I have done a significant amount of research into steels over the past month or two and I have come to the conclusion that knife knuts need to be familiar with metallurgy but not experts in it.  Do you really care where the sugar in your cake came from so long as it is safe and delicious?  Me neither.  Do I really care about the crystal structure in steel if it works really well?  Nope.   So I will run through a BRIEF metallurgy summary and then get to the approach itself, followed by a run down of my favorite steels and their applications.

As I said before, steel is an alloy (a combination of elements) of iron.  Iron is the element everything else in a steel recipe depends on.  When you look at a steel chart and see all of the constitutive elements, you might notice that they NEVER add up to 100%.  That is because ALL steels, by definition, consist mostly of iron plus other things.  Iron is the missing percent on the steel chart and it is always the most abundant element in steel.   The other elements included do a few things.  Iron is actually pretty soft, so some elements are added to make it harder.  Carbon is the most frequently used element, but newer more corrosion resistance steels like H1 and Elmax use Nitrogen to harden the steel.  Other elements are designed to improve corrosion resistance, like Chromium.  The more chromium, the more corrosion resistant the steel is, though this of course depends on the amount of carbon present as well.  Still other elements are included to improve the steel's workability and its hardenability.  Vanadium can make the steel easier to work with in its semi-molten state and elements like Niobium will allow a steel to be heat treated and hardened to a much higher degree during processing.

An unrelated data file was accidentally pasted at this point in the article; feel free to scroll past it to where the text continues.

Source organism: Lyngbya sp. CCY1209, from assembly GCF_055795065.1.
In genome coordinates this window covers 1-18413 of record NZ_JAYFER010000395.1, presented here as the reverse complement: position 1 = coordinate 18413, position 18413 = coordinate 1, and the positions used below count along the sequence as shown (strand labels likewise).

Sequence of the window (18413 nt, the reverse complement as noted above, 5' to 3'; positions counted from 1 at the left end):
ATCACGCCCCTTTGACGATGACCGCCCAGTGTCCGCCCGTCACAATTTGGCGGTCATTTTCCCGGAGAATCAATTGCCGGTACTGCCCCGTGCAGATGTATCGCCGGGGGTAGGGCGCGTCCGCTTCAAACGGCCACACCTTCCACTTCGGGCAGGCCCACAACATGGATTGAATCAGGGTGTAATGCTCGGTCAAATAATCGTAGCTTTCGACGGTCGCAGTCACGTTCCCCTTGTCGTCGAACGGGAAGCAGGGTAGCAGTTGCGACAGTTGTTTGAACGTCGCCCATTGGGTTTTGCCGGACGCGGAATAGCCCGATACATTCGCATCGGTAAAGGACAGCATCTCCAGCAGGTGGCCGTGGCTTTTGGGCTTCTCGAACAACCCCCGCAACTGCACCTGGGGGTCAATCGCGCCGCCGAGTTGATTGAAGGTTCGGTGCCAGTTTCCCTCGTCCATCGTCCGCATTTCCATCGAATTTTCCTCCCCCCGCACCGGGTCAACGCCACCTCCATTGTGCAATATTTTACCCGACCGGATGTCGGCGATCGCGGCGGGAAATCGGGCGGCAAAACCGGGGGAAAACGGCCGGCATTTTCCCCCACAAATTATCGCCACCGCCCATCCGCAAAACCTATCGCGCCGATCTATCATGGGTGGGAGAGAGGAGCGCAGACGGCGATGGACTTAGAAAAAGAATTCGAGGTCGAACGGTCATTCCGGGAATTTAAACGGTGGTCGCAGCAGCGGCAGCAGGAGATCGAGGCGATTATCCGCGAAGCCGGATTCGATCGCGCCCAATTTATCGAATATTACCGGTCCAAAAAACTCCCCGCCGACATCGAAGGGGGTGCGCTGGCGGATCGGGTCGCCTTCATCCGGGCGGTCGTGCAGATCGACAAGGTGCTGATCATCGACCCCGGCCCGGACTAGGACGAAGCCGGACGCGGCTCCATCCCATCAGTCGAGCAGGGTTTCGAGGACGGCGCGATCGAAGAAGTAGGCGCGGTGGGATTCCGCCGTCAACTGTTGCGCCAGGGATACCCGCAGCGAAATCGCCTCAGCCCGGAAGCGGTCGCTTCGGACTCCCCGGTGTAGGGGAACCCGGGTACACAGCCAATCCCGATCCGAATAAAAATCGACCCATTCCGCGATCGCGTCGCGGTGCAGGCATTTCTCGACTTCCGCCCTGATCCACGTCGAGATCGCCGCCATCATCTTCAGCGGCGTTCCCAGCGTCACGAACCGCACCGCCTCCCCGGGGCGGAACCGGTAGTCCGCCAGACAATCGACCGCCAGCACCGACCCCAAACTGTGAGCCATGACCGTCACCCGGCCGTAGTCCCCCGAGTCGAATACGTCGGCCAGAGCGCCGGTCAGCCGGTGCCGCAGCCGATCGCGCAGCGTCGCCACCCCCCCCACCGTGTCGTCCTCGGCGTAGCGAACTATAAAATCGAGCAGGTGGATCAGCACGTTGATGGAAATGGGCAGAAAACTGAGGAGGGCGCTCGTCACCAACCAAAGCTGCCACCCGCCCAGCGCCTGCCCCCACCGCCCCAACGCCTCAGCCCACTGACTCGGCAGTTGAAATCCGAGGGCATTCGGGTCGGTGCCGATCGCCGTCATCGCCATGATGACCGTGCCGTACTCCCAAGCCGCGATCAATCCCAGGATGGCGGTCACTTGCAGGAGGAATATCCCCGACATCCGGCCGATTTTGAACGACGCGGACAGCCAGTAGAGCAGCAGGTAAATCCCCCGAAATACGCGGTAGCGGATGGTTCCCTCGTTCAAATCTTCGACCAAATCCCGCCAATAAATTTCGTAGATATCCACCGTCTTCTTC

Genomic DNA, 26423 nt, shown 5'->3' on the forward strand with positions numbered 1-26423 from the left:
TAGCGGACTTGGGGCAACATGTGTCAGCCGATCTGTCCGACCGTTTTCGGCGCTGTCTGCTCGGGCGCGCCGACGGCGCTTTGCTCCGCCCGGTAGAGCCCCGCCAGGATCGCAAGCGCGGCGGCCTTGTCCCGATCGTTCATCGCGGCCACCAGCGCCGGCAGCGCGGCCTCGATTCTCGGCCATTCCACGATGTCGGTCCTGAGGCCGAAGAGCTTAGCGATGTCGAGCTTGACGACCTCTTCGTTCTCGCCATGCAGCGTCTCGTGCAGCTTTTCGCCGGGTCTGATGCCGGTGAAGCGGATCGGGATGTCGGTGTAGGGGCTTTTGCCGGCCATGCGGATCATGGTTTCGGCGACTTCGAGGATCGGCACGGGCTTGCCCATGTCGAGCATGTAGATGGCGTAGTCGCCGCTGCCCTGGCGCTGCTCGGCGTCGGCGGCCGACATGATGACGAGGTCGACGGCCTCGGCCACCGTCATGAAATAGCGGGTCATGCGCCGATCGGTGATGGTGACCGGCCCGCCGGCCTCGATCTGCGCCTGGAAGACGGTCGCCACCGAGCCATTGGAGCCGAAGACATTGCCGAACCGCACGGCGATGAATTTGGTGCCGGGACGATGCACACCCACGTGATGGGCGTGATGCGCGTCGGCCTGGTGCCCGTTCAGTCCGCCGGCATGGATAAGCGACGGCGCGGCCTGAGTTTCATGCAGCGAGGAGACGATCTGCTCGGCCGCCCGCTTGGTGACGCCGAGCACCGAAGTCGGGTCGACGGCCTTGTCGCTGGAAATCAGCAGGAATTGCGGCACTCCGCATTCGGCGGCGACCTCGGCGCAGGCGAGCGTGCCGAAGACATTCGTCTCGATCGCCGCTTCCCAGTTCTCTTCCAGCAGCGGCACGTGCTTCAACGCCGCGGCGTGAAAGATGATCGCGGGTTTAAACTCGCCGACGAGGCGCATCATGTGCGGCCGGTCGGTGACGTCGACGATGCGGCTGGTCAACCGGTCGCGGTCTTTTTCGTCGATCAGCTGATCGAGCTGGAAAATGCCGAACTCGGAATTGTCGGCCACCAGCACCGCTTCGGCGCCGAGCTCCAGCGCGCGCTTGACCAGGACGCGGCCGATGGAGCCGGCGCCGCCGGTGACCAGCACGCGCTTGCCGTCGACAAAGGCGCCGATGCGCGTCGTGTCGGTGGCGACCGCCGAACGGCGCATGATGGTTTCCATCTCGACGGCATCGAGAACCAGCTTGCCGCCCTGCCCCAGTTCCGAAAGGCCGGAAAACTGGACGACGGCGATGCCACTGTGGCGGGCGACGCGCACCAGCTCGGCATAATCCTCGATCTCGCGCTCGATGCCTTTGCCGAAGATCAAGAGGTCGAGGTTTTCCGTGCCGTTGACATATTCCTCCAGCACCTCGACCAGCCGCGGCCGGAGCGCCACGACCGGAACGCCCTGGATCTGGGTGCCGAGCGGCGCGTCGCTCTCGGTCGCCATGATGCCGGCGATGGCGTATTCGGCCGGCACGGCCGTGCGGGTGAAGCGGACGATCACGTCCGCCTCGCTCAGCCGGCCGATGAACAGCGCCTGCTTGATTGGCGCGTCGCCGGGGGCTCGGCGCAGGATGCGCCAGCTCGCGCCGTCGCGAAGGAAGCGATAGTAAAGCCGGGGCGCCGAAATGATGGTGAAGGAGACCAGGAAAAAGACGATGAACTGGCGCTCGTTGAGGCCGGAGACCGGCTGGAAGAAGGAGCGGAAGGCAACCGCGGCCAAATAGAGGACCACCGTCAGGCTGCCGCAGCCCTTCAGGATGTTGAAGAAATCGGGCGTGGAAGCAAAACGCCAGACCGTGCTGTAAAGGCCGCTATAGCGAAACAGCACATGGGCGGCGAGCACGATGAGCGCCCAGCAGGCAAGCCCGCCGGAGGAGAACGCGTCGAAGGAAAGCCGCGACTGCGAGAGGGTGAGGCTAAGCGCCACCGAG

Steel is made in two primary ways--the traditional heat based method and powder metallurgy. 

In the traditional method, iron is heated until it is a liquid and other elements are added.  The mix is then cast and cooled.  It is usually formed into ingots, but can be formed into bar stock or rods.  Once the mix is cooled and cast it is sold and a knife maker cuts and grinds it, then reheats it.  More on that in the second part of this series.

In the second method, powder metallurgy, steel is made again by mixing iron and other elements, but this time instead of casting it, the steel maker takes care to make the combinations VERY pure on a small scale.  Instead of making big bars or ignots, the maker uses advanced methods and machines to make this mix into a powder.  The powder is then heated and placed under pressure.  The powder does not need to melt to make steel though as the pressure forces the powder to bond in a process called sintering.  Think of sintering like the process that ice cubes undergo in your glass.  They stick and bond together even though they don't actually melt into a liquid.  Their low melting point and the pressure caused by their weight is enough to bond them together even if they don't melt entirely.  Once sintered, the steel is then heated a bit and pressed into shapes with very high pressure machines.  It can also be heated and then mold injected like blow molded plastic (those fit to shape tool containers you have are blow molded plastic).

Powder metallurgy has quite a few advantages over the old method.  First, because the initial mixed steel is in powder form the structures and bonds of the elements within the powder can be more readily controlled and of a higher purity.  The more stable the structures and the higher the purity, the better the steel, at least for cutlery purposes.  Second, because the steel does not actually melt you can include elements that add performance that could not be added to steel using traditional melt and cast methods.  For example, tungsten, which adds hardness, can be included in powder steels much easier than melted steels.  The melting point of tungsten is incredibly high so the energy needed to melt it in a traditional steel is just amazing.  But with powder steels and sintering, tungsten can be added much easier.  Third, because of the precision machines that are used in powder steel, it can be batched out more easily by machines.  Then there is the injection steel process, which is interesting, but rarely used in cutlery (of course those steel junkies over at Spyderco, which generally has the widest range and highest quality steels of the major manufacturers, have used it in a few blades, like the Spyderco S).

My Rant about "Damascus" Steel